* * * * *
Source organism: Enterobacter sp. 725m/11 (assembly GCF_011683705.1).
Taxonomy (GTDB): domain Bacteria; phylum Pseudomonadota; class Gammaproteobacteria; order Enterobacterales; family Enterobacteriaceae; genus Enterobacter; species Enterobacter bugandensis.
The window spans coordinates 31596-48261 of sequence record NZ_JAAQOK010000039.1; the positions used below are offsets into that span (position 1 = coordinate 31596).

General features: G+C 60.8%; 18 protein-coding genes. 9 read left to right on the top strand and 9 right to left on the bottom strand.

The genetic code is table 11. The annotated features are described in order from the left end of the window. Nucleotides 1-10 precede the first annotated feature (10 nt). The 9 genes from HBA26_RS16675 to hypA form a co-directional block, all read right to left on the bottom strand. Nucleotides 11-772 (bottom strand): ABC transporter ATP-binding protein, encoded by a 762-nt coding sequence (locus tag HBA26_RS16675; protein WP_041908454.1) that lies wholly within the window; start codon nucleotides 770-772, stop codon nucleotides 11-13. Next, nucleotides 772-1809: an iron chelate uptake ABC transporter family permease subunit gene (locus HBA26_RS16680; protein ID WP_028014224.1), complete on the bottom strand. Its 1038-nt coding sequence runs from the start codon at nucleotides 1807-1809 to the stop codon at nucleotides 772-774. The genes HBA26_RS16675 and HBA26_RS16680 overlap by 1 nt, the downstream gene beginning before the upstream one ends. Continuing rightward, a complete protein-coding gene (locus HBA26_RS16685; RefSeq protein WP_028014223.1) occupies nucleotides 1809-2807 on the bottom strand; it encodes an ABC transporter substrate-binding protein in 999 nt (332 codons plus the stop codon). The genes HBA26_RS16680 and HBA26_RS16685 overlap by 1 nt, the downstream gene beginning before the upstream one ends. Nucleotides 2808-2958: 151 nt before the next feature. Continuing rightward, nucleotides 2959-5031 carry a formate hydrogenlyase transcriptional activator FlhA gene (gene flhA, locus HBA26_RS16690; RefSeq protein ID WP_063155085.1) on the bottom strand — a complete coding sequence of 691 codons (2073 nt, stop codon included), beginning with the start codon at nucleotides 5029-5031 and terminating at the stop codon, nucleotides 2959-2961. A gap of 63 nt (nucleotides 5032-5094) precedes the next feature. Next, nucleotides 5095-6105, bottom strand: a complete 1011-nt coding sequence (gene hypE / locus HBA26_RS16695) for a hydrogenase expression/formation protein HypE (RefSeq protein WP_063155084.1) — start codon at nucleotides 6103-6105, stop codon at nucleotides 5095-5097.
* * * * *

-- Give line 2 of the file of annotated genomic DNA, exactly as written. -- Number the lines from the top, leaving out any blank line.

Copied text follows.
Taxonomy (GTDB): domain Bacteria; phylum Pseudomonadota; class Gammaproteobacteria; order Enterobacterales; family Enterobacteriaceae; genus Enterobacter; species Enterobacter bugandensis.